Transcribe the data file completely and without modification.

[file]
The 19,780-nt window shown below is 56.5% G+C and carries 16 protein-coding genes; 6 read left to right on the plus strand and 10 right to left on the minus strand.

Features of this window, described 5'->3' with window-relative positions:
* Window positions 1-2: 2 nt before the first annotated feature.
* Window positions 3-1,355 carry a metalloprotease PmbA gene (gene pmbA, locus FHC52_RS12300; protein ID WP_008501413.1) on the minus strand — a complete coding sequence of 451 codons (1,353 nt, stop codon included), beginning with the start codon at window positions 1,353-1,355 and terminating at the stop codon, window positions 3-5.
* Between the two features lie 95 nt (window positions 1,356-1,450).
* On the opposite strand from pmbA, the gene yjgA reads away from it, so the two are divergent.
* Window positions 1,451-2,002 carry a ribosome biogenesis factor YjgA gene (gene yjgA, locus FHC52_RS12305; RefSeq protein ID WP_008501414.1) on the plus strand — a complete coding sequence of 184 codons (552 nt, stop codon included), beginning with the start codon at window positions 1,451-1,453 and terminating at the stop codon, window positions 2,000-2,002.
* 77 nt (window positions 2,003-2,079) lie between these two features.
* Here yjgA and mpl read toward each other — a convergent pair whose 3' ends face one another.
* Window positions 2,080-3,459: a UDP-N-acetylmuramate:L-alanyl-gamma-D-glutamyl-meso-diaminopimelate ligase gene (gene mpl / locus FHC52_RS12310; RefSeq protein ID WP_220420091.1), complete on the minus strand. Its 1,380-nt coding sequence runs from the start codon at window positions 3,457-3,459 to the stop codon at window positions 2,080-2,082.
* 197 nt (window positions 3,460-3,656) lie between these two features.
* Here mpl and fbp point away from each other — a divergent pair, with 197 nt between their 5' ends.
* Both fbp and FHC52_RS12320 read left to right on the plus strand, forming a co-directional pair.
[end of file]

The 19,780-nt window shown below is 56.5% G+C and carries 16 protein-coding genes; 6 read left to right on the plus strand and 10 right to left on the minus strand.

Features of this window, described 5'->3' with window-relative positions:
* Window positions 1-2: 2 nt before the first annotated feature.
* Window positions 3-1,355 carry a metalloprotease PmbA gene (gene pmbA, locus FHC52_RS12300; protein ID WP_008501413.1) on the minus strand — a complete coding sequence of 451 codons (1,353 nt, stop codon included), beginning with the start codon at window positions 1,353-1,355 and terminating at the stop codon, window positions 3-5.
* Between the two features lie 95 nt (window positions 1,356-1,450).
* On the opposite strand from pmbA, the gene yjgA reads away from it, so the two are divergent.
* Window positions 1,451-2,002 carry a ribosome biogenesis factor YjgA gene (gene yjgA, locus FHC52_RS12305; RefSeq protein ID WP_008501414.1) on the plus strand — a complete coding sequence of 184 codons (552 nt, stop codon included), beginning with the start codon at window positions 1,451-1,453 and terminating at the stop codon, window positions 2,000-2,002.
* 77 nt (window positions 2,003-2,079) lie between these two features.
* Here yjgA and mpl read toward each other — a convergent pair whose 3' ends face one another.
* Window positions 2,080-3,459: a UDP-N-acetylmuramate:L-alanyl-gamma-D-glutamyl-meso-diaminopimelate ligase gene (gene mpl / locus FHC52_RS12310; RefSeq protein ID WP_220420091.1), complete on the minus strand. Its 1,380-nt coding sequence runs from the start codon at window positions 3,457-3,459 to the stop codon at window positions 2,080-2,082.
* 197 nt (window positions 3,460-3,656) lie between these two features.
* Here mpl and fbp point away from each other — a divergent pair, with 197 nt between their 5' ends.
* Both fbp and FHC52_RS12320 read left to right on the plus strand, forming a co-directional pair.